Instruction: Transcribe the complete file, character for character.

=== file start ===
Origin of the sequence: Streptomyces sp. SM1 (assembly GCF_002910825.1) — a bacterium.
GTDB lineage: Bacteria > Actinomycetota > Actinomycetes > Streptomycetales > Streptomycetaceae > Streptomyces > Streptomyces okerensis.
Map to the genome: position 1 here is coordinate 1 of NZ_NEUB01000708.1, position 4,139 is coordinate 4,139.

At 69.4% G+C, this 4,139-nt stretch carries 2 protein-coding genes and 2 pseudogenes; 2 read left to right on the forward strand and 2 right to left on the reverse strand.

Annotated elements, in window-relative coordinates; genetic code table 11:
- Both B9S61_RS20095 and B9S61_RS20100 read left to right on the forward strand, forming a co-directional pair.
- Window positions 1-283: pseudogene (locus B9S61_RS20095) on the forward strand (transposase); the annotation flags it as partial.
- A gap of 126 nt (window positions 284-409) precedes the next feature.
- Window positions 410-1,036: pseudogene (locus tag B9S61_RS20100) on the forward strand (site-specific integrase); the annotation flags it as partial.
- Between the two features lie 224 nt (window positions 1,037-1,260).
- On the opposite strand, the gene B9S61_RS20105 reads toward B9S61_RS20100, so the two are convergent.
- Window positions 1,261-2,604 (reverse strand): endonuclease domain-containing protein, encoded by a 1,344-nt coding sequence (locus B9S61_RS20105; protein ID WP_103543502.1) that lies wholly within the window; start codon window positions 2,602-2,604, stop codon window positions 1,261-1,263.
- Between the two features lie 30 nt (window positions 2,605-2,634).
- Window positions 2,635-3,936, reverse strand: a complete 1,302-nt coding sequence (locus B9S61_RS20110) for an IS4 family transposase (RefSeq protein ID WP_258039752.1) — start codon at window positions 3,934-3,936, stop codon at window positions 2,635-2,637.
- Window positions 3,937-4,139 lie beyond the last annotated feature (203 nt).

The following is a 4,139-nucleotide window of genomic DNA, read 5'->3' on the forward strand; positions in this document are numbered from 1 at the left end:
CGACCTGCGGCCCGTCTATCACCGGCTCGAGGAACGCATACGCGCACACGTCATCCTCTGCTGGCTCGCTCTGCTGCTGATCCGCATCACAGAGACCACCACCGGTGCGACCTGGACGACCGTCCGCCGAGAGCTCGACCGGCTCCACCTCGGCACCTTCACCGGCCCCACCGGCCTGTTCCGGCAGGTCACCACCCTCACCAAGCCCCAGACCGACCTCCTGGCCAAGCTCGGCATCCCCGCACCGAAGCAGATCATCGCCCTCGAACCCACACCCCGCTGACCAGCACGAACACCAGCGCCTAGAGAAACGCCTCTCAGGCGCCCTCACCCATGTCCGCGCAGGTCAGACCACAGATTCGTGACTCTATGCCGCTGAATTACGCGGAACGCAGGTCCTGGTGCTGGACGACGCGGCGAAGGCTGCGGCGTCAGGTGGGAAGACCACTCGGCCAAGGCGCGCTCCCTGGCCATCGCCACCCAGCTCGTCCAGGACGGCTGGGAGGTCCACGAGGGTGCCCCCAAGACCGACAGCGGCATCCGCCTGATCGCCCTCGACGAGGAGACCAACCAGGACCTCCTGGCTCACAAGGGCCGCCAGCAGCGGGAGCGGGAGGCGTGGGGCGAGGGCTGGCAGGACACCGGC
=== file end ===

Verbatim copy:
Origin of the sequence: Streptomyces sp. SM1 (assembly GCF_002910825.1) — a bacterium.
GTDB lineage: Bacteria > Actinomycetota > Actinomycetes > Streptomycetales > Streptomycetaceae > Streptomyces > Streptomyces okerensis.
Map to the genome: position 1 here is coordinate 1 of NZ_NEUB01000708.1, position 4,139 is coordinate 4,139.

At 69.4% G+C, this 4,139-nt stretch carries 2 protein-coding genes and 2 pseudogenes; 2 read left to right on the forward strand and 2 right to left on the reverse strand.

Annotated elements, in window-relative coordinates; genetic code table 11:
- Both B9S61_RS20095 and B9S61_RS20100 read left to right on the forward strand, forming a co-directional pair.
- Window positions 1-283: pseudogene (locus B9S61_RS20095) on the forward strand (transposase); the annotation flags it as partial.
- A gap of 126 nt (window positions 284-409) precedes the next feature.
- Window positions 410-1,036: pseudogene (locus tag B9S61_RS20100) on the forward strand (site-specific integrase); the annotation flags it as partial.
- Between the two features lie 224 nt (window positions 1,037-1,260).
- On the opposite strand, the gene B9S61_RS20105 reads toward B9S61_RS20100, so the two are convergent.
- Window positions 1,261-2,604 (reverse strand): endonuclease domain-containing protein, encoded by a 1,344-nt coding sequence (locus B9S61_RS20105; protein ID WP_103543502.1) that lies wholly within the window; start codon window positions 2,602-2,604, stop codon window positions 1,261-1,263.
- Between the two features lie 30 nt (window positions 2,605-2,634).
- Window positions 2,635-3,936, reverse strand: a complete 1,302-nt coding sequence (locus B9S61_RS20110) for an IS4 family transposase (RefSeq protein ID WP_258039752.1) — start codon at window positions 3,934-3,936, stop codon at window positions 2,635-2,637.
- Window positions 3,937-4,139 lie beyond the last annotated feature (203 nt).

The following is a 4,139-nucleotide window of genomic DNA, read 5'->3' on the forward strand; positions in this document are numbered from 1 at the left end:
CGACCTGCGGCCCGTCTATCACCGGCTCGAGGAACGCATACGCGCACACGTCATCCTCTGCTGGCTCGCTCTGCTGCTGATCCGCATCACAGAGACCACCACCGGTGCGACCTGGACGACCGTCCGCCGAGAGCTCGACCGGCTCCACCTCGGCACCTTCACCGGCCCCACCGGCCTGTTCCGGCAGGTCACCACCCTCACCAAGCCCCAGACCGACCTCCTGGCCAAGCTCGGCATCCCCGCACCGAAGCAGATCATCGCCCTCGAACCCACACCCCGCTGACCAGCACGAACACCAGCGCCTAGAGAAACGCCTCTCAGGCGCCCTCACCCATGTCCGCGCAGGTCAGACCACAGATTCGTGACTCTATGCCGCTGAATTACGCGGAACGCAGGTCCTGGTGCTGGACGACGCGGCGAAGGCTGCGGCGTCAGGTGGGAAGACCACTCGGCCAAGGCGCGCTCCCTGGCCATCGCCACCCAGCTCGTCCAGGACGGCTGGGAGGTCCACGAGGGTGCCCCCAAGACCGACAGCGGCATCCGCCTGATCGCCCTCGACGAGGAGACCAACCAGGACCTCCTGGCTCACAAGGGCCGCCAGCAGCGGGAGCGGGAGGCGTGGGGCGAGGGCTGGCAGGACACCGGC